Crystal sees an opportunity to protect that market share lead by capitalizing on the 300-store chain’s “unique points of differentiation” as the only national full-service bridal retailer in the United States with stylists, value-priced dresses ranging from $99 to $2,000 and a “head-to-toe, 24/7 shopping experiences online” that includes Blueprint, the gift registry startup it acquired in 2018.

To sharpen its competitive edge, it’s tying that niche to “key pillars” — a contemporary product assortment that embraces a multi-ethnic, lifestyle and size-inclusive ethos for today’s digital native brides, she said.

We were not moving fast enough to compete in the marketplace.

Liz Crystal, chief marketing officer, David's Bridal

Telling emotional, contemporary stories

But it’s a new attention to baking emotional resonance, personalization and authenticity into the entire wedding shopping experience at David’s Bridal that is the crux of Crystal’s marketing strategy.

It’s why the retailer eschewed its usual in-store-shot TV spot in favor of a commercial depicting real-life, modern day wedding scenarios, why its social media feed spotlights the photos and musings of everyday brides, why it’s touting decidedly non-matchy-matchy bridesmaids’ dresses aimed to flatter all figures and skin tones, and why its bridal guides are sanctioning an unshackling from tradition, if that’s what the bride craves, with messages like, “Be your own bride,” and, “Because there’s no couple like the two of you, and no celebration like your wedding.”

It’s a strategy that culls from Crystal’s career at companies from Disney to Revlon, “consumer brands that have an emotional component,” she said, that’s now, fittingly, making its imprint on David’s Bridal, a business built around a quintessentially heart-tugging rite of passage: the wedding day.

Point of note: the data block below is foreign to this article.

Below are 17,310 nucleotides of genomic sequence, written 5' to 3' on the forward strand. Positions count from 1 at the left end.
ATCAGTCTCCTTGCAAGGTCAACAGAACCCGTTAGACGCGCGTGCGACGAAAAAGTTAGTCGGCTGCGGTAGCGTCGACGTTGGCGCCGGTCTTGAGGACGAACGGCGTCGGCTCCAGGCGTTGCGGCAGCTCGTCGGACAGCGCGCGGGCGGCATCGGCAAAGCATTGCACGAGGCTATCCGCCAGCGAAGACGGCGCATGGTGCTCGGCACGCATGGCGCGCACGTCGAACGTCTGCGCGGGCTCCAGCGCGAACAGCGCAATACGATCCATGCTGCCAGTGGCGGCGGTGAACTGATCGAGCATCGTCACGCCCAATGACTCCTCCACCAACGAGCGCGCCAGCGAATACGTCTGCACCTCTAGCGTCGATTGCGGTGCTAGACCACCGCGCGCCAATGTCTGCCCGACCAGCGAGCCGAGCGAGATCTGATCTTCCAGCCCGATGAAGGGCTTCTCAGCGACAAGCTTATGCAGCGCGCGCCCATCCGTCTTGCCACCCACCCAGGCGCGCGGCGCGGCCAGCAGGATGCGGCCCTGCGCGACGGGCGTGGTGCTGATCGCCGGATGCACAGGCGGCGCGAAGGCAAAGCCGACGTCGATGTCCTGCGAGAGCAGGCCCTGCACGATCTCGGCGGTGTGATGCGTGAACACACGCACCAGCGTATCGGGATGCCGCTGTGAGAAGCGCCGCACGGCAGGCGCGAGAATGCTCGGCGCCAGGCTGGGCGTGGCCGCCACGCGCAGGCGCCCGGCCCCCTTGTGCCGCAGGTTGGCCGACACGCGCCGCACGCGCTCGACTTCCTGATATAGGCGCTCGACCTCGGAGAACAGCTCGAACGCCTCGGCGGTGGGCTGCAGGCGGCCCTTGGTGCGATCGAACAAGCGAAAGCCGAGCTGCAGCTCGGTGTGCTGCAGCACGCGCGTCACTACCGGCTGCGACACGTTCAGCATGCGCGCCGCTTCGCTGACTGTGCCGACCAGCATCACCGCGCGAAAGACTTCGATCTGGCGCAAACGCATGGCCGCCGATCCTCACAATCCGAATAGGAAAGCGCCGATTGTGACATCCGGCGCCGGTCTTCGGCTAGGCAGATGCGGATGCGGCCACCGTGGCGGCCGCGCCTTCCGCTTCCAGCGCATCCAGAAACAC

Revlon founder Charles Revson famously spoke of his beauty products as "hope in a jar," noted Crystal. “It’s about delivering confidence to the consumer — you have to remember the end use and the feeling you give to the consumer to connect with her.”

Part of connecting with today’s bride is about disabusing her of any notions she might have of David’s Bridal as a dated brand. “We are known for our traditional gowns,” Crystal said. But getting them to understand that David’s Bridal is contemporary and trend-right is critical to capturing millennials and Generation Z, according to research the brand conducted.

“Contemporary is really the number one thing,” Crystal said. “From a macro perspective, it’s how they’re approaching their lifestyle,” which is reflected in the generations’ product preferences and what they expect from how they interact with brands, she said.

To that end, David’s Bridal is working more quickly to churn out the right fashion at the right time. “The idea is to deliver against all of the fashion trends ... in all sizes,” she said.

To make good on that promise, Crystal, who previously served as chief marketing officer of plus-sized apparel merchant Lane Bryant, said the retailer, which already carries a broad selection of plus sizes, is adding even more sizes and style options to the mix, just as it incorporates plus-sized imagery more frequently and organically into all of its marketing. “It really doesn’t need to be called out,” she said. “It really doesn’t matter what size it is.”